Proper 16B: Living in the Cloud

CloudOLD TESTAMENT: 1 Kings 8: (1,6,10-11), 22-30, 41-43

Read the Passage

This week’s passage occurs some eleven years after the setting of last week’s reading. Solomon’s kingdom is solidified and is entering its second decade. The previous chapters tell of the seven years that it took to build the temple. Solomon uses the finest building materials and the most talented and experience craftsmen. The building is magnificent. When the temple is ready, Solomon brings up the Ark of the Covenant, which has been in the Tabernacle, and installs it in the Temple, in the innermost sanctuary, the Holy of Holies, under the wings of the cherubim. As soon as the priests put the Ark in its place, a cloud fills the Temple and the glory of the Lord inhabits it.

This cloud has appeared before—when the Israelites were escaping the Egyptian army, when they were given the Commandments as a gift from God and a symbol of the covenant, and then the cloud settled on the Tabernacle. The cloud represents God’s Presence to the writer of this account. It represents continuity. The same God who brought them out of danger now dwells with them in the land.

For us in our Christian understanding, it is difficult to understand the significance of the Temple in Jewish theology. The Temple is the place of which God says, “My name shall be there.” It is the place where heaven meets earth and where God’s glory appears. And yet, Solomon’s prayer does not confine God to the Temple. He acknowledges that the “house”, the Temple, cannot contain God. For this reason, even though the Temple is central to Israel’s worship, it is not essential. When it is destroyed (twice to come), God is still present and attentive to the people.

By including “foreigners”, Solomon is also asking God to heed the prayers of others. We, then, are included in God’s mercy and have access to God even at this early stage in history (and, for that matter, realize our own calling to include others beyond our own traditions and beliefs). The Temple is a sign and a means of Communion with God. It is not the only place God is, but is still a sign of God’s mercy and God’s presence which is available to all.

Solomon’s prayers are, once again, not limited to himself. Before, rather than asking for riches or success, remember that Solomon asked for wisdom. Now he asks for justice and God’s presence with the people. Praying for justice should not be construed as praying for destructing of the unjust, but rather a prayer for us to realize our own role in the realization of that justice, whether it be a change in how we view the world or courage to speak the truth in love.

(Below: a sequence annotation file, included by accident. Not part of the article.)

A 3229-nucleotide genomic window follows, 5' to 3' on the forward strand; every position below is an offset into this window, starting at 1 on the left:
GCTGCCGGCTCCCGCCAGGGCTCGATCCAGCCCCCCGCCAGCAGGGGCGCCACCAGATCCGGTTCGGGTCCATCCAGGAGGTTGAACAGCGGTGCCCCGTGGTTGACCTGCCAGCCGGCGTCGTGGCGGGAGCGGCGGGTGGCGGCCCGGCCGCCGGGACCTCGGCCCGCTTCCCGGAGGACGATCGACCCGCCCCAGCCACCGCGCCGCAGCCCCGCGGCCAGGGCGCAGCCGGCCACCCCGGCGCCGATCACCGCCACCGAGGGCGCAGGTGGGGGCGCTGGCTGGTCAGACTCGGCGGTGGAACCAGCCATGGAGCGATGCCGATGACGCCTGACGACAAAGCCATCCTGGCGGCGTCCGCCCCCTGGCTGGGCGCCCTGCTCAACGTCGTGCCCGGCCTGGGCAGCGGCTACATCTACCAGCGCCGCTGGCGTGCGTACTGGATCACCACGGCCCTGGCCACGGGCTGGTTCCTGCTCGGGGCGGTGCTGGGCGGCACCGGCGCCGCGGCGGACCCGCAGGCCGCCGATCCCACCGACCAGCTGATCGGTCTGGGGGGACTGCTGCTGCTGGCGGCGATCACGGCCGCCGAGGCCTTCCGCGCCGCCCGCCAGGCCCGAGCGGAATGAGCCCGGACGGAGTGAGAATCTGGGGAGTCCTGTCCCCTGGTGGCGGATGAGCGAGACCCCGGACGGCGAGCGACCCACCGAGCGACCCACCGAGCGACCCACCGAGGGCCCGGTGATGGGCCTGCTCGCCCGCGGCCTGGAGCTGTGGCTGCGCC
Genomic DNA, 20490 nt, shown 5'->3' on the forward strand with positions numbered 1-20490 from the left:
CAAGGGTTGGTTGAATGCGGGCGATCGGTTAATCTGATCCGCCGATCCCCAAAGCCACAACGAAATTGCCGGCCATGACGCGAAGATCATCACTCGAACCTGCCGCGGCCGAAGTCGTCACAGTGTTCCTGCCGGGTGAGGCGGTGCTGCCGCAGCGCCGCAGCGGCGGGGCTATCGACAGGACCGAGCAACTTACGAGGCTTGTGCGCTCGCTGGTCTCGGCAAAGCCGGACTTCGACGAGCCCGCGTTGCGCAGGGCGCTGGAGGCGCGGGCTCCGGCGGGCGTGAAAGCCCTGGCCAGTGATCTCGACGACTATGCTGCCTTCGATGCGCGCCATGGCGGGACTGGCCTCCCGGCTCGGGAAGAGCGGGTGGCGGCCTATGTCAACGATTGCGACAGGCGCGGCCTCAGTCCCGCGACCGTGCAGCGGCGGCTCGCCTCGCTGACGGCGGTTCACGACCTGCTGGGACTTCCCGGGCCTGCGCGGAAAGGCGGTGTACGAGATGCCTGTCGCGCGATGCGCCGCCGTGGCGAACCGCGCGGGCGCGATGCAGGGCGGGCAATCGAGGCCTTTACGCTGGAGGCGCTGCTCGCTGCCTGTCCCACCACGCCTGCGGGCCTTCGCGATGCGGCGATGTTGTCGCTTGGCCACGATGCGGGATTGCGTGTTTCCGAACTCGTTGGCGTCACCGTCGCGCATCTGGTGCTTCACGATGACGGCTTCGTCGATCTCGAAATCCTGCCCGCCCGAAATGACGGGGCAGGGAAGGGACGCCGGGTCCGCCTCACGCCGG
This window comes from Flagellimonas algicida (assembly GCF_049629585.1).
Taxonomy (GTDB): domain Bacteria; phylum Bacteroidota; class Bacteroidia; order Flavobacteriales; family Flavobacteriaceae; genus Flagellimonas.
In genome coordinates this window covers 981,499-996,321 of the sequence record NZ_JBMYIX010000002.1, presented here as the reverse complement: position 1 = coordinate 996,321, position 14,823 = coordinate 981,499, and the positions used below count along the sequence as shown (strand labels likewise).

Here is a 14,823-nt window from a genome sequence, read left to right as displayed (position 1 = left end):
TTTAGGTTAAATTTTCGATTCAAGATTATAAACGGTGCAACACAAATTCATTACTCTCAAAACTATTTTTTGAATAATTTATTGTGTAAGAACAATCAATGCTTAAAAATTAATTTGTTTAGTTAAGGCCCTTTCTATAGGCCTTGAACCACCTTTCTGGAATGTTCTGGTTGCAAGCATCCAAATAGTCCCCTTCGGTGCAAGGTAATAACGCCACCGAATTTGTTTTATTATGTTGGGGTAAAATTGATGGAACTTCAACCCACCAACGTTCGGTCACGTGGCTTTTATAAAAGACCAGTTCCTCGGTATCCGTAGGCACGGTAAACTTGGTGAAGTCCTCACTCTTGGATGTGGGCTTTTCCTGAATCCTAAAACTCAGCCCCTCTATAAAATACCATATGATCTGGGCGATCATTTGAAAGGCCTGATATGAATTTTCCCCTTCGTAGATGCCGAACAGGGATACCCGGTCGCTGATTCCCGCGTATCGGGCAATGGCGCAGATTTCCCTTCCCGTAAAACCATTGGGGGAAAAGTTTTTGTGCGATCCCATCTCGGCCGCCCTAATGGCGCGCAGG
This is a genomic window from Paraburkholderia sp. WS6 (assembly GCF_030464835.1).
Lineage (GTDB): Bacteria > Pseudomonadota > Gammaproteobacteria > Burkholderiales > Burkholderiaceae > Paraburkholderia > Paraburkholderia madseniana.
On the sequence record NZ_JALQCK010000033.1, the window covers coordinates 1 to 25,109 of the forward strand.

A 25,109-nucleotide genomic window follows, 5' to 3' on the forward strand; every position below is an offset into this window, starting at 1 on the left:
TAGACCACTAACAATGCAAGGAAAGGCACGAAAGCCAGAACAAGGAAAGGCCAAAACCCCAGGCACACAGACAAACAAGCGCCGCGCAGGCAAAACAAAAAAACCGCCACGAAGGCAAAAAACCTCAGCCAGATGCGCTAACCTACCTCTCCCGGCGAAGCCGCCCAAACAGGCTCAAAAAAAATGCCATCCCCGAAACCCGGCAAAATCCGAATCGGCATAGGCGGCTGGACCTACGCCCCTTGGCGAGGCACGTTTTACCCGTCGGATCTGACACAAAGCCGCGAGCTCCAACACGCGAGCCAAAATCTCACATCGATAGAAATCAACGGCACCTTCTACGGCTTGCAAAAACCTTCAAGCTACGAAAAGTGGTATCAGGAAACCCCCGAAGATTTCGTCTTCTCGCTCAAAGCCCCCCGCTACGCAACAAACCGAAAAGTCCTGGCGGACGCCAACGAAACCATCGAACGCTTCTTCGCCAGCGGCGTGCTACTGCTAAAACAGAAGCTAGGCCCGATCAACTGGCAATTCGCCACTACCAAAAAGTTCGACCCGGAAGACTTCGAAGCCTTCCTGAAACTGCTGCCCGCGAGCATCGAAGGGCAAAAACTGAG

Solomon’s words bring us an important understanding of prayer. The Lord is not just the property of Israel (or, for that matter, any other one group of people). Solomon alludes to the incomparable and magnanimous grace of the Lord which extends beyond the imaginations and beyond any disagreements with neighbors that we may have, which extends into the world, the just and the unjust, the wise and the unwise. Realization of this and prayers for wisdom and justice drive home the notion that God is God, that God is not our property or our agent, that God is not on our side or on the other side or even on some side that a third party is inventing. It is finally getting us to the point where we figure out that the way we connect with this God is to leave our alliances, our riches, and our own sense of who we think God is on the ground beneath us, repent, and then, finally, turn toward a new perception of reality that we cannot control or contain.

Maybe we systematic, dogmatic, and pragmatic followers of Christ have it wrong. Perhaps there is a cloud after all. Perhaps when we understand faith not as belief or knowledge but as gaining the insight to walk into the cloud, then we will finally be on our journey toward Communion with God.


  1. What is your response to this passage?
  2. What is your understanding of God’s Presence? How does the Temple or other spaces play into that for you?
  3. How does this speak to you about the inclusion of others in our understanding of God’s Presence?
  4. What does this say about our understanding of wisdom? About our understanding of justice?
  5. How does this speak to your own understanding of God?


NEW TESTAMENT: Ephesians 6: 10-20

To read the passage, click on

This passage is familiar to most Christians. So familiar, in fact, that it is often used to justify violence or retribution in God’s name. But, really, does that even mesh with what we know of the message of Christ or what Paul and his own disciples (such as the writer of Ephesians) were trying to espouse?

These verses form the climax of the letter, and the word “finally” connects them with what has preceded (and what we have read the last few weeks). The writer’s imperatives to “be strong” in the Lord and “put on” the armor of God imply a realization of our human inadequacy for spiritual “battle”. The struggle here, though, is not meant to be a “flesh and blood” struggle, but one against the powers of this world. This is not intended to imply some sort of personal fight against “Satan”, the devil, or any other “other-worldly” influence. This is a call to abide in God in the face of the powers of this world—the powers of greed, political power, materialism, selfishness…you name it.